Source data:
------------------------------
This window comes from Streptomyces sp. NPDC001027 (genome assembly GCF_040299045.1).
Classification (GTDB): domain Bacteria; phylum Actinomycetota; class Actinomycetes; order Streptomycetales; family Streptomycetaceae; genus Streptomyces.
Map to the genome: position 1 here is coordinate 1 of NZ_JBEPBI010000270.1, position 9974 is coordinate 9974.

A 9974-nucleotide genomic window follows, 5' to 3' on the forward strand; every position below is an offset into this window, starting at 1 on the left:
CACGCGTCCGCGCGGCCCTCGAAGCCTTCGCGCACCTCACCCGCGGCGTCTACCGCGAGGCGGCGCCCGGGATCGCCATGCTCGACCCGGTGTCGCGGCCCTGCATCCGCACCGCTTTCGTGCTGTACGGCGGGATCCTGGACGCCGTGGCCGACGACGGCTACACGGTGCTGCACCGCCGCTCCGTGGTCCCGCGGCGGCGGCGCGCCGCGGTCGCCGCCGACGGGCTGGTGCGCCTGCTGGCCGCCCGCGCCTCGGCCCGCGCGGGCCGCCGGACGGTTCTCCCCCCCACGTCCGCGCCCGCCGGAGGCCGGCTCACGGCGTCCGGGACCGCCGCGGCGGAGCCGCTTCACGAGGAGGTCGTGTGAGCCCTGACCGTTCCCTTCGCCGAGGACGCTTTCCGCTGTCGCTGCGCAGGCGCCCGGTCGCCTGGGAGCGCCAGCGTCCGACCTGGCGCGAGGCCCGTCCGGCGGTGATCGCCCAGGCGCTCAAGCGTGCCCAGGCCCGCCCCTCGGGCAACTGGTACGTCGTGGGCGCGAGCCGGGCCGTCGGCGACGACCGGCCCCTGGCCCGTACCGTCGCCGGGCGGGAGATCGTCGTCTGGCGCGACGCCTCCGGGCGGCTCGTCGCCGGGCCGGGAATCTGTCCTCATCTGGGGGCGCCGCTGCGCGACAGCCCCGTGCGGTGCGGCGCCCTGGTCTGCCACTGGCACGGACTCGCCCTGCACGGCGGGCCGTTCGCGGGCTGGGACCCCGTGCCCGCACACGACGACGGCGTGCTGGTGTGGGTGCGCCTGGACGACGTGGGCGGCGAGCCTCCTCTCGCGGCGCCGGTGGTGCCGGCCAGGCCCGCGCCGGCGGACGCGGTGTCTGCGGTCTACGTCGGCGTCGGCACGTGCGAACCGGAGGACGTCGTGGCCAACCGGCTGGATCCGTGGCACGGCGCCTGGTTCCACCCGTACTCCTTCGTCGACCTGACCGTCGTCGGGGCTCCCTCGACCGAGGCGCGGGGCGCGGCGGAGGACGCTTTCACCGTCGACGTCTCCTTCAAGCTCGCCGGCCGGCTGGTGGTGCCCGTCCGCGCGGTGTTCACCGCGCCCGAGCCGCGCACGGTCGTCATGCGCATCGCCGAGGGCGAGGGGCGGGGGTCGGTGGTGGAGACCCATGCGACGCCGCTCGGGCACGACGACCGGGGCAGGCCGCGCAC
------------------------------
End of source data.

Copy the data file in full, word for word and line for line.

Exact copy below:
This window comes from Streptomyces sp. NPDC001027 (genome assembly GCF_040299045.1).
Classification (GTDB): domain Bacteria; phylum Actinomycetota; class Actinomycetes; order Streptomycetales; family Streptomycetaceae; genus Streptomyces.
Map to the genome: position 1 here is coordinate 1 of NZ_JBEPBI010000270.1, position 9974 is coordinate 9974.

A 9974-nucleotide genomic window follows, 5' to 3' on the forward strand; every position below is an offset into this window, starting at 1 on the left:
CACGCGTCCGCGCGGCCCTCGAAGCCTTCGCGCACCTCACCCGCGGCGTCTACCGCGAGGCGGCGCCCGGGATCGCCATGCTCGACCCGGTGTCGCGGCCCTGCATCCGCACCGCTTTCGTGCTGTACGGCGGGATCCTGGACGCCGTGGCCGACGACGGCTACACGGTGCTGCACCGCCGCTCCGTGGTCCCGCGGCGGCGGCGCGCCGCGGTCGCCGCCGACGGGCTGGTGCGCCTGCTGGCCGCCCGCGCCTCGGCCCGCGCGGGCCGCCGGACGGTTCTCCCCCCCACGTCCGCGCCCGCCGGAGGCCGGCTCACGGCGTCCGGGACCGCCGCGGCGGAGCCGCTTCACGAGGAGGTCGTGTGAGCCCTGACCGTTCCCTTCGCCGAGGACGCTTTCCGCTGTCGCTGCGCAGGCGCCCGGTCGCCTGGGAGCGCCAGCGTCCGACCTGGCGCGAGGCCCGTCCGGCGGTGATCGCCCAGGCGCTCAAGCGTGCCCAGGCCCGCCCCTCGGGCAACTGGTACGTCGTGGGCGCGAGCCGGGCCGTCGGCGACGACCGGCCCCTGGCCCGTACCGTCGCCGGGCGGGAGATCGTCGTCTGGCGCGACGCCTCCGGGCGGCTCGTCGCCGGGCCGGGAATCTGTCCTCATCTGGGGGCGCCGCTGCGCGACAGCCCCGTGCGGTGCGGCGCCCTGGTCTGCCACTGGCACGGACTCGCCCTGCACGGCGGGCCGTTCGCGGGCTGGGACCCCGTGCCCGCACACGACGACGGCGTGCTGGTGTGGGTGCGCCTGGACGACGTGGGCGGCGAGCCTCCTCTCGCGGCGCCGGTGGTGCCGGCCAGGCCCGCGCCGGCGGACGCGGTGTCTGCGGTCTACGTCGGCGTCGGCACGTGCGAACCGGAGGACGTCGTGGCCAACCGGCTGGATCCGTGGCACGGCGCCTGGTTCCACCCGTACTCCTTCGTCGACCTGACCGTCGTCGGGGCTCCCTCGACCGAGGCGCGGGGCGCGGCGGAGGACGCTTTCACCGTCGACGTCTCCTTCAAGCTCGCCGGCCGGCTGGTGGTGCCCGTCCGCGCGGTGTTCACCGCGCCCGAGCCGCGCACGGTCGTCATGCGCATCGCCGAGGGCGAGGGGCGGGGGTCGGTGGTGGAGACCCATGCGACGCCGCTCGGGCACGACGACCGGGGCAGGCCGCGCAC